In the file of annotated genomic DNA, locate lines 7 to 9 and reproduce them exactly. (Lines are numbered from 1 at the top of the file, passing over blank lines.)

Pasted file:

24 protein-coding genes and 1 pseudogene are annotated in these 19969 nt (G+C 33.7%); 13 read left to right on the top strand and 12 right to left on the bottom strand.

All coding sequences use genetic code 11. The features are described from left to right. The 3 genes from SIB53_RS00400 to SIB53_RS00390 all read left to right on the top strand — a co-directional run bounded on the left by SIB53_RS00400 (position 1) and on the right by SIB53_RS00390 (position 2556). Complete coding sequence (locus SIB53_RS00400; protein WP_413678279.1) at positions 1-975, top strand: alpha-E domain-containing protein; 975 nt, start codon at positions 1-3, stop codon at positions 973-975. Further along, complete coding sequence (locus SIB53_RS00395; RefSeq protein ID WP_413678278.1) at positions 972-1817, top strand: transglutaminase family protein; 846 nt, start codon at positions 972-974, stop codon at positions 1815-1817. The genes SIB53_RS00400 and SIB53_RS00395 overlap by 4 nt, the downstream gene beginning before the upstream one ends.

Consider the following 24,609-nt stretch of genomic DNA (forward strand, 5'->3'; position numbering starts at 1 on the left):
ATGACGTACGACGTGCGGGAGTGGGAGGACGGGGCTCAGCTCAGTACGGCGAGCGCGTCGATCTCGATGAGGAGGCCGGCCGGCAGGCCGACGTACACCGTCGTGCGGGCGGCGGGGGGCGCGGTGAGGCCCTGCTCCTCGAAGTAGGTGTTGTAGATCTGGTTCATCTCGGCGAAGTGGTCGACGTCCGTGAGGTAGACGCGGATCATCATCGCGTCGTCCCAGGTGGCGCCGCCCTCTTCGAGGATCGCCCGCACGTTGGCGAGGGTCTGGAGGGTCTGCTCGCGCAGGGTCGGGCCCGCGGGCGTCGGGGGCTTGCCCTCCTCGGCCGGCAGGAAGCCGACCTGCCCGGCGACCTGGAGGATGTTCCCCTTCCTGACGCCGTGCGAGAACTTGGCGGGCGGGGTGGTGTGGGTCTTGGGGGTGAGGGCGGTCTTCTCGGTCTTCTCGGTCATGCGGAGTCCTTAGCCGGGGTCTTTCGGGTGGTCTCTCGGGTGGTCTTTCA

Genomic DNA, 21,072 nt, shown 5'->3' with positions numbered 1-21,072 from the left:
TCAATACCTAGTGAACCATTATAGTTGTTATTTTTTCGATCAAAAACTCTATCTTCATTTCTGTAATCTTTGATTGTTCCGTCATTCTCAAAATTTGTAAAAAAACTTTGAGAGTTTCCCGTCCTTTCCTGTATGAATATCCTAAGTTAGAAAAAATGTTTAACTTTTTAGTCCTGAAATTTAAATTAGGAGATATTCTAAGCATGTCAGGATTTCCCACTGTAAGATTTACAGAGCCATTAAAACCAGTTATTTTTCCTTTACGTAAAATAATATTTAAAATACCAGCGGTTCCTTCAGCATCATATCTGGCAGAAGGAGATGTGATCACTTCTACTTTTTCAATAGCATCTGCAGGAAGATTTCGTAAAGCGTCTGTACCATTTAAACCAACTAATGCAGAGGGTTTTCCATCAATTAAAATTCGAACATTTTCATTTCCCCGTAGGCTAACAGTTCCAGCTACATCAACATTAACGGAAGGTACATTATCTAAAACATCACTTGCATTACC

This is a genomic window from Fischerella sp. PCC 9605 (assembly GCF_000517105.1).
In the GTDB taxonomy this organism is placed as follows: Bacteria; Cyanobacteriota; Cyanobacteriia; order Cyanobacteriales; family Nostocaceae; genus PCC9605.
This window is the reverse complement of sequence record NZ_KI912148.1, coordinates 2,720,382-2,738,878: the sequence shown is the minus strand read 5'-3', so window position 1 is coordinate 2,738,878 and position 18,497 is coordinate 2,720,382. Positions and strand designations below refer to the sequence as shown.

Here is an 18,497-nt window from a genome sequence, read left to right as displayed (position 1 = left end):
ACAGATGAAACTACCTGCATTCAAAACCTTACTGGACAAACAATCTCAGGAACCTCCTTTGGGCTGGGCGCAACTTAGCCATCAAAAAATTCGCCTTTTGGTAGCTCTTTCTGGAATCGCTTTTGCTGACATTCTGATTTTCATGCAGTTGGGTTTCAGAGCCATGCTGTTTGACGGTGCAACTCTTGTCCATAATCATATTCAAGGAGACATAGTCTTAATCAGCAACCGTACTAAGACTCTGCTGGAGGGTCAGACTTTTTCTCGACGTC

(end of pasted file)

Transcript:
This is a genomic window from Fischerella sp. PCC 9605 (assembly GCF_000517105.1).
In the GTDB taxonomy this organism is placed as follows: Bacteria; Cyanobacteriota; Cyanobacteriia; order Cyanobacteriales; family Nostocaceae; genus PCC9605.
This window is the reverse complement of sequence record NZ_KI912148.1, coordinates 2,720,382-2,738,878: the sequence shown is the minus strand read 5'-3', so window position 1 is coordinate 2,738,878 and position 18,497 is coordinate 2,720,382. Positions and strand designations below refer to the sequence as shown.